How to Combine GraphQL Type Definitions Quickly and Easily with Apollo-Server

If you’re adding more types, queries, and mutations to a GraphQL project, you may quickly find your initial type definition file growing in line length and complexity. Instead of housing all of your type definitions in one file, I have found success in breaking these out into different files based on application domain. Once all of your GraphQL components are located in different, smaller files, it becomes much easier for you (and members of your team!) to easily locate, modify, and evolve your schema. In this quick tutorial, I’ll show you how to easily split up your type definitions using base functionality of apollo-server and without the added weight and complexity of packages like graphql-import. At the end of the article, we will take a quick dive into the Apollo Server source code to investigate some of nuances of how the ApolloServer constructor translates different typeDef input types into the GraphQL schema! These may seem like easy concepts to grasp but I found limited documentation about these features and had a blast diving into the source code so wanted to share what I discovered. Let’s do it!

You can escape a giant file like this with Queries + Mutations of different resource types lobbed together!

In the beginning stages of a Apollo-Server project, you’ll probably either have your type definitions specified in the file you construct your ApolloServer in or in a single separate file. In order to start breaking those type definitions out, I went ahead and started creating files based on the general types of resources that I was going to be querying and manipulating data for. Here’s what my typeDefs folder (which holds all of my type definitions looked like) in the beginning stages of my application).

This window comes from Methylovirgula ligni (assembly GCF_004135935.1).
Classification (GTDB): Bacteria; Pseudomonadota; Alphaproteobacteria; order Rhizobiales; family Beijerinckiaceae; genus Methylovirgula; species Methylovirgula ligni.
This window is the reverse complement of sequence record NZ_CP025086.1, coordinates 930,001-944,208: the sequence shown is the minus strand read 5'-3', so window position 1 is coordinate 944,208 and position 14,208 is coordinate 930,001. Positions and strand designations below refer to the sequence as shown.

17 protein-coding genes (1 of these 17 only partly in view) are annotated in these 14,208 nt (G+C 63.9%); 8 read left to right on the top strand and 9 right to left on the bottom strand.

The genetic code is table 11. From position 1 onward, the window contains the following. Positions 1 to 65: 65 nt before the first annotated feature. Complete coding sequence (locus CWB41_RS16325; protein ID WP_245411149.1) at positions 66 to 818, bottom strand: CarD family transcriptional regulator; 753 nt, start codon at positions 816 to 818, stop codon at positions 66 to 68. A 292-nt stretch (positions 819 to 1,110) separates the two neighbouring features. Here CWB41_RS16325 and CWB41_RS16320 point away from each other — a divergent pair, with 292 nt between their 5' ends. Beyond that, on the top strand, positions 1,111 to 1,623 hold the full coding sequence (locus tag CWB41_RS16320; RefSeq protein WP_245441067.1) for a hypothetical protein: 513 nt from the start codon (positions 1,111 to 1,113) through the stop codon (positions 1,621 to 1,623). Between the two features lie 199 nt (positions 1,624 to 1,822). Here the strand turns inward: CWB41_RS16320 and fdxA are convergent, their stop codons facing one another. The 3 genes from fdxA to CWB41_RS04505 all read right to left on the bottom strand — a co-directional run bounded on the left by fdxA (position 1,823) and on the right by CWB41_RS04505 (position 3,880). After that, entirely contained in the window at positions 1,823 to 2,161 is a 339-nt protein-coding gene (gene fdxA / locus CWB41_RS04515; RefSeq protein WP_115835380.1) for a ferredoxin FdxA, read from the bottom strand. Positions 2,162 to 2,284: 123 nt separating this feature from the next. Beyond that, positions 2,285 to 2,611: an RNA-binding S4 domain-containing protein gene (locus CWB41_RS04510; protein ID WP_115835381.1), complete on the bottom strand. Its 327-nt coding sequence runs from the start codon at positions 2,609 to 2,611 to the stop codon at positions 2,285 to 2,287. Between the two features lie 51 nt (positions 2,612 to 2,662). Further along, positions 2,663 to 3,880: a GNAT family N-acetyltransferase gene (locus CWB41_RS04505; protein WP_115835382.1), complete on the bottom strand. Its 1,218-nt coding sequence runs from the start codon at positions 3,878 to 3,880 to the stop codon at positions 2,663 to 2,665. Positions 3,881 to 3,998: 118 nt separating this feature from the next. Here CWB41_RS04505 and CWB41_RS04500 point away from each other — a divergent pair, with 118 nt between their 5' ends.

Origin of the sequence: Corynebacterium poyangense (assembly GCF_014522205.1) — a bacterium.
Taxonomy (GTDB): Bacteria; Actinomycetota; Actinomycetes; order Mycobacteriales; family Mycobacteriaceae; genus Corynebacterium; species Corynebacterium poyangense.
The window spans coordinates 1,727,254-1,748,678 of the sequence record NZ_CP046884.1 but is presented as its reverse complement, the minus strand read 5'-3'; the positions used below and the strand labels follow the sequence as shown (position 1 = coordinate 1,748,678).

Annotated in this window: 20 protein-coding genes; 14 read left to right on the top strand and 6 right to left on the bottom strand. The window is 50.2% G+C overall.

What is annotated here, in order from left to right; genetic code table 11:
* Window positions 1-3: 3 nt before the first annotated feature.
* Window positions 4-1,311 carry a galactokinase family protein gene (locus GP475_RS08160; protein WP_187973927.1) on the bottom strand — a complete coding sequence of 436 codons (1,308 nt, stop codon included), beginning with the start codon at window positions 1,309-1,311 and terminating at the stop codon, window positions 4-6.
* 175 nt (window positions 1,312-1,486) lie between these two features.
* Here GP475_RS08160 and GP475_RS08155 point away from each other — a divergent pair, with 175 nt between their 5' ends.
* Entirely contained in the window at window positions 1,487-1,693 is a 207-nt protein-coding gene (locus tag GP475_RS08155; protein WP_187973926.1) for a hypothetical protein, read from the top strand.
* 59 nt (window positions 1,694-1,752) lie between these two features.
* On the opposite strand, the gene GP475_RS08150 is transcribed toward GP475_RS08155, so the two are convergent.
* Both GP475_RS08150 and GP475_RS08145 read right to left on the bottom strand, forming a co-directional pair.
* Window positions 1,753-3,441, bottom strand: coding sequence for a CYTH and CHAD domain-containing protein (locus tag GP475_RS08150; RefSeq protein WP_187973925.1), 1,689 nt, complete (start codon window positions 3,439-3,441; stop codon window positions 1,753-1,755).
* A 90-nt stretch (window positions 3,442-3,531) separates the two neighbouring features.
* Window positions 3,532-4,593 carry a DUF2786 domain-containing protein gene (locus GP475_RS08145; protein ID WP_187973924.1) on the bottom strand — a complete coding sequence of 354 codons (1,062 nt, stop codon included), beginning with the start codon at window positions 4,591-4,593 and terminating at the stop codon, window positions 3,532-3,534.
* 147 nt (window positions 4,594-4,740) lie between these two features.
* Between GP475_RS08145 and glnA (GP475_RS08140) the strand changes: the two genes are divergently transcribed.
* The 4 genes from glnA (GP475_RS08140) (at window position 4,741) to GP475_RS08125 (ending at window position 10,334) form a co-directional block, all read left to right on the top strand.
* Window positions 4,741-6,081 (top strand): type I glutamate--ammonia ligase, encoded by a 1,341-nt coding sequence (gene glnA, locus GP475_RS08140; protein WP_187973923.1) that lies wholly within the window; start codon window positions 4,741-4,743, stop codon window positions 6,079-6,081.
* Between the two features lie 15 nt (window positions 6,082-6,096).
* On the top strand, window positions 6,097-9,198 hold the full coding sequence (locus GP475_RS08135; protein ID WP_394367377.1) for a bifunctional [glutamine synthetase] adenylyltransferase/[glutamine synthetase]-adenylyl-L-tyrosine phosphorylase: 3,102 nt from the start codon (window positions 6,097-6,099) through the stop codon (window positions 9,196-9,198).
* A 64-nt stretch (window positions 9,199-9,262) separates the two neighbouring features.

|-- createServer.js - resolvers and typeDefs construct ApolloServer
|-- resolvers - folder where all resolver definitions are held
|-- typeDefs- folder with all type definitions
    |-- index.js
    |-- organization.js
    |-- user.js
    |-- root.js - hold top level mutation and query we will extend
    |-- marketingCampaign.js
    |-- shared.js - holds common types, enums, etc. used across app

Organizations, Users, and Marketing Campaigns are the first important resources that I needed to define the types of so it made since to split them off into their own files. Shared will hold common types to be used across domains (such as date-times and currency) and I will use the Root file to start a base Mutation and Query to extend in all of the other files will all be accessible on the top level Mutation and Query key.

Here is what one of my smaller file for a user resource actually looks like.

I use graphql-tag’s (an Apollo project) gql method to translate a template literal string into a GraphQL AST (this package also allows for some nice syntax highlighting in VSCode) and then simply exported that object from the module. This way, I have all of the resource or domain specific types, queries, and mutations in one place.

It’s important to note that I am extending the Mutation and Query type. I actually have those types defined in my root file which looks like this:

This root Mutation and Query only serve on purpose — to be extended on by the Queries and Mutations in my other files. It’s a current limitation of Apollo-Server that these “base” types require having a Query or Mutation on them. If I remove line 5 and try to create an empty Query type to extend later on, Apollo will throw a syntax error. I’ve read that they will be fixing or improving this functionality in the future so stay tuned for that!

The final step that I have in order to get these combined typeDefs into my GraphQL application is to just pop them into a plain JavaScript array. I take care of this in my index file of the typeDefs folder. This is what the simple file where I combine these typeDefs look like.

the index file in my typeDefs directory